Pensacola, Fla. Jurors who tried two baby-faced boys on charges of killing their father with a baseball bat were aghast to learn that another panel had acquitted an adult accused in the case. But their conclusion that the boys only helped and didn't swing the bat stunned the prosecutor who presented both cases.
Alex and Derek King, ages 13 and 14, were spared a life term when a jury found them guilty Friday of second-degree murder without a weapon.
The boys face 22 years to life without parole, but the judge is free to go below the minimum when they are sentenced Oct. 17. If they had been convicted of first-degree murder as charged, their only option was life sentences without parole.
In a separate trial, convicted child molester Ricky Chavis, 40, was accused of committing the crime by himself. He was acquitted and the verdict was sealed until after the boys' trial.
Assistant State Atty. David Rimmer, who prosecuted both trials, said he thought the panel in the boys' case had ignored the allegation they wielded the bat and simply gave the boys a "jury pardon" by convicting them of the lesser offense.
The jurors "know good and well he was killed with a weapon," Rimmer said. "That's a jury pardon. That's OK, I don't have a problem with that."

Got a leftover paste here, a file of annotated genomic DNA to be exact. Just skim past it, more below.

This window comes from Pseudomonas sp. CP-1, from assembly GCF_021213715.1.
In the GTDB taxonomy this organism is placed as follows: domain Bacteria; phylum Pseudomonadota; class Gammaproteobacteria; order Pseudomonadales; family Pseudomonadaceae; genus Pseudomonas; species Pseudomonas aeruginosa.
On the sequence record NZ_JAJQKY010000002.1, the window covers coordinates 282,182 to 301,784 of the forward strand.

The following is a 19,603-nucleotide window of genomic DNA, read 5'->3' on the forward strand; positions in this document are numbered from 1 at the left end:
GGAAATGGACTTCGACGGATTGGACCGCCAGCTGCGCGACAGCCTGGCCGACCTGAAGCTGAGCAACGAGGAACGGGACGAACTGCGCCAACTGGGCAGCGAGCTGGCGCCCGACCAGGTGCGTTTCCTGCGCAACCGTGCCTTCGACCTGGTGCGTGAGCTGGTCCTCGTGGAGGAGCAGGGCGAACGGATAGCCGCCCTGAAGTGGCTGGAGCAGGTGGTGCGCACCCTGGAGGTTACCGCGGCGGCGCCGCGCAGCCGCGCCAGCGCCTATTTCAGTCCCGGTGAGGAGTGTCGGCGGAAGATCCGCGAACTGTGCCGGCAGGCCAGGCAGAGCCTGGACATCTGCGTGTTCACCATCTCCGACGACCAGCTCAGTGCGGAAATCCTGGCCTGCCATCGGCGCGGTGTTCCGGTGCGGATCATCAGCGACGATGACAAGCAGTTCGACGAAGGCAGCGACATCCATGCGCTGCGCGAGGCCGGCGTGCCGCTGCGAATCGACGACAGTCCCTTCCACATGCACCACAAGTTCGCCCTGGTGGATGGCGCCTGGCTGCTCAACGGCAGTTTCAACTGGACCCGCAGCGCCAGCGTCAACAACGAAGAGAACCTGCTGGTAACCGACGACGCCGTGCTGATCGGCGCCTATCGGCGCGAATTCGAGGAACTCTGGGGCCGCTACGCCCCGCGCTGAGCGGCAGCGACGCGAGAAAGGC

The jury forewoman said that wasn't the case, that the panel believed neither boy swung the bat but rather that Chavis carried out the slaying. The jurors did not know that Chavis already had been acquitted in his separate trial.
Their decision to convict the boys of second-degree murder was based on their belief that Alex and Derek opened the door to let the killer into the house, forewoman Lynn Schwarz said.
That reasoning stunned Rimmer.
"I didn't think that at all," Rimmer said.
Rimmer had avoided asking the Chavis jury for a conviction, saying the only reason the case came to trial was that the boys had lied, either when they told police they killed their father or to the jurors when they said Chavis did.
He said it was up to the Chavis jury to decide which was the lie.
Of the jurors' reasoning in the boys' trial, he said: "I thought perhaps he encouraged them to do it, but I never felt Chavis was there."